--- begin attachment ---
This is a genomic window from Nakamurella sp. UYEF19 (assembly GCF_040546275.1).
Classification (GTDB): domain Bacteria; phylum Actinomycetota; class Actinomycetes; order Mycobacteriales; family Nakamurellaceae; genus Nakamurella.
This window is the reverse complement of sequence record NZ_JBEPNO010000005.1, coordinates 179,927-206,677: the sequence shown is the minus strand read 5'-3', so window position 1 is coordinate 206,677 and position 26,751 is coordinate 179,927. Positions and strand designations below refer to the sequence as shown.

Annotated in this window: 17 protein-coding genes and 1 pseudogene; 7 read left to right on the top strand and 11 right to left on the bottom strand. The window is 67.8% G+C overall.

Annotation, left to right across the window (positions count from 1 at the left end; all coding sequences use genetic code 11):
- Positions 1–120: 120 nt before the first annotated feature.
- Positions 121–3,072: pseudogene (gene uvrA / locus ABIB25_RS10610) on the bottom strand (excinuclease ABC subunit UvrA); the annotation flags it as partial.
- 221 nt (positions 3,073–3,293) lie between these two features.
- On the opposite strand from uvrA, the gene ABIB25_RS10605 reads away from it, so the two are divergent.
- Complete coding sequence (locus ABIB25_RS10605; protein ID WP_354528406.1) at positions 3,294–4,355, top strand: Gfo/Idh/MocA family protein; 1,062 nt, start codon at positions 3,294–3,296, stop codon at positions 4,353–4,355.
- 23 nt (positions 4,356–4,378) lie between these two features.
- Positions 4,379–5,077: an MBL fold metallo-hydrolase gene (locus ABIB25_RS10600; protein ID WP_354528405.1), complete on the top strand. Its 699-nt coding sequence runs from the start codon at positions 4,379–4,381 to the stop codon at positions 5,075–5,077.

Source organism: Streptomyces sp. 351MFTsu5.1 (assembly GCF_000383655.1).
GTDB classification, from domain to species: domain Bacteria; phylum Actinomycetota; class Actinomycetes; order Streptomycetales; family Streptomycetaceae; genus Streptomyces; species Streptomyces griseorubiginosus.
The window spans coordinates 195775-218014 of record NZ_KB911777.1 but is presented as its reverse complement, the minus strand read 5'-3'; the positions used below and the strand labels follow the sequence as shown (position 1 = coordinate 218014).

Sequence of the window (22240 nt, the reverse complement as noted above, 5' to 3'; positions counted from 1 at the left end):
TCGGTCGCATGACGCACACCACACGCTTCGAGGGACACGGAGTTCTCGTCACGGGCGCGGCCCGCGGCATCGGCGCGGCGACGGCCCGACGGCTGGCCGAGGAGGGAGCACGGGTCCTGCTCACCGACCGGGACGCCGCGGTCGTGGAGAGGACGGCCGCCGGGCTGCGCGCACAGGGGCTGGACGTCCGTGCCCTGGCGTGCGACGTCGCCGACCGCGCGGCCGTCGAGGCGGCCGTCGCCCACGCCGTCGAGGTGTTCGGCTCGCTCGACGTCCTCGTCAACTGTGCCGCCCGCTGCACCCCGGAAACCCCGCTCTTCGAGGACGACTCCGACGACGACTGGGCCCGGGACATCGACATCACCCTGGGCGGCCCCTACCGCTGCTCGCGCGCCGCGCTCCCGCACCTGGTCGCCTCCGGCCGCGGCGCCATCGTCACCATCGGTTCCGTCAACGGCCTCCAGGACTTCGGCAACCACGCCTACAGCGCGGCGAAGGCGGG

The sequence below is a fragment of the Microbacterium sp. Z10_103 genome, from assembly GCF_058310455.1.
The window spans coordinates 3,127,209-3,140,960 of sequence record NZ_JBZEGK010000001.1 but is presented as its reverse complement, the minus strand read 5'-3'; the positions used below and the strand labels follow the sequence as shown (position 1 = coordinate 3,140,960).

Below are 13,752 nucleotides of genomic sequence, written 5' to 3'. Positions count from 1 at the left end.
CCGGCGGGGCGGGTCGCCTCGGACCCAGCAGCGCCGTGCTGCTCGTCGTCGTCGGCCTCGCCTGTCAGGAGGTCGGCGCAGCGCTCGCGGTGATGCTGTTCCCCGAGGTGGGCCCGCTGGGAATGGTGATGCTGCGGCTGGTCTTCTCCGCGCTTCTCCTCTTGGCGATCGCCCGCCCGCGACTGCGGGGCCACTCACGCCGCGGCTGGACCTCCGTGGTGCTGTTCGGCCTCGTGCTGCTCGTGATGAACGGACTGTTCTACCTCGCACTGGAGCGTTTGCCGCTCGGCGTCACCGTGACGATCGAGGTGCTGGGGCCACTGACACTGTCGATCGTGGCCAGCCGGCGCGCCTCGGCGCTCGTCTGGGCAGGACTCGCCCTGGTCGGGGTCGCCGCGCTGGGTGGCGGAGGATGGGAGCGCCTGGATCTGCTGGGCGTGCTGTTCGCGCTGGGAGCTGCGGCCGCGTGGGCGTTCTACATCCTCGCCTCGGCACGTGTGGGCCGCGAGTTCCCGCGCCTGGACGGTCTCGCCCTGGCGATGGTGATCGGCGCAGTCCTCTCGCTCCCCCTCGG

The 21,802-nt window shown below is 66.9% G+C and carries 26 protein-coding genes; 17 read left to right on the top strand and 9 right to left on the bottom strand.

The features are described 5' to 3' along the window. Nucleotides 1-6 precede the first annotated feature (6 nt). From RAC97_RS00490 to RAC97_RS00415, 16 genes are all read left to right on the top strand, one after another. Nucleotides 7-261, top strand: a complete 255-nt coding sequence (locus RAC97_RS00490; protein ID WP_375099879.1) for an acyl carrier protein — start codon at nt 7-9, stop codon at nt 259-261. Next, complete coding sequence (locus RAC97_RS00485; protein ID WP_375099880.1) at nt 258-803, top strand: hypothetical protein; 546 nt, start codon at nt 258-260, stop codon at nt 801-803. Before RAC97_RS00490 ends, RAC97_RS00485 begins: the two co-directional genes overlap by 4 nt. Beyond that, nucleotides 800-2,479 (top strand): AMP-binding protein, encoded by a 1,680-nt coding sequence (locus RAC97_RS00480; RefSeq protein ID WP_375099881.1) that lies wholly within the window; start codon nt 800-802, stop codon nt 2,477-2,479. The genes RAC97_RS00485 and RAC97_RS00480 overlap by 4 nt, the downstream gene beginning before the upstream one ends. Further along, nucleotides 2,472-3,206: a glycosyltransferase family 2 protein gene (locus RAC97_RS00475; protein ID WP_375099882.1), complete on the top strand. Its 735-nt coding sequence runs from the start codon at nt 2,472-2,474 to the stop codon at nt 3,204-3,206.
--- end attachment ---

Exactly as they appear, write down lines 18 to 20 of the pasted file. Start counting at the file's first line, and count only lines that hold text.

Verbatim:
The sequence below is a fragment of the Microbacterium sp. Z10_103 genome, from assembly GCF_058310455.1.
The window spans coordinates 3,127,209-3,140,960 of sequence record NZ_JBZEGK010000001.1 but is presented as its reverse complement, the minus strand read 5'-3'; the positions used below and the strand labels follow the sequence as shown (position 1 = coordinate 3,140,960).

Below are 13,752 nucleotides of genomic sequence, written 5' to 3'. Positions count from 1 at the left end.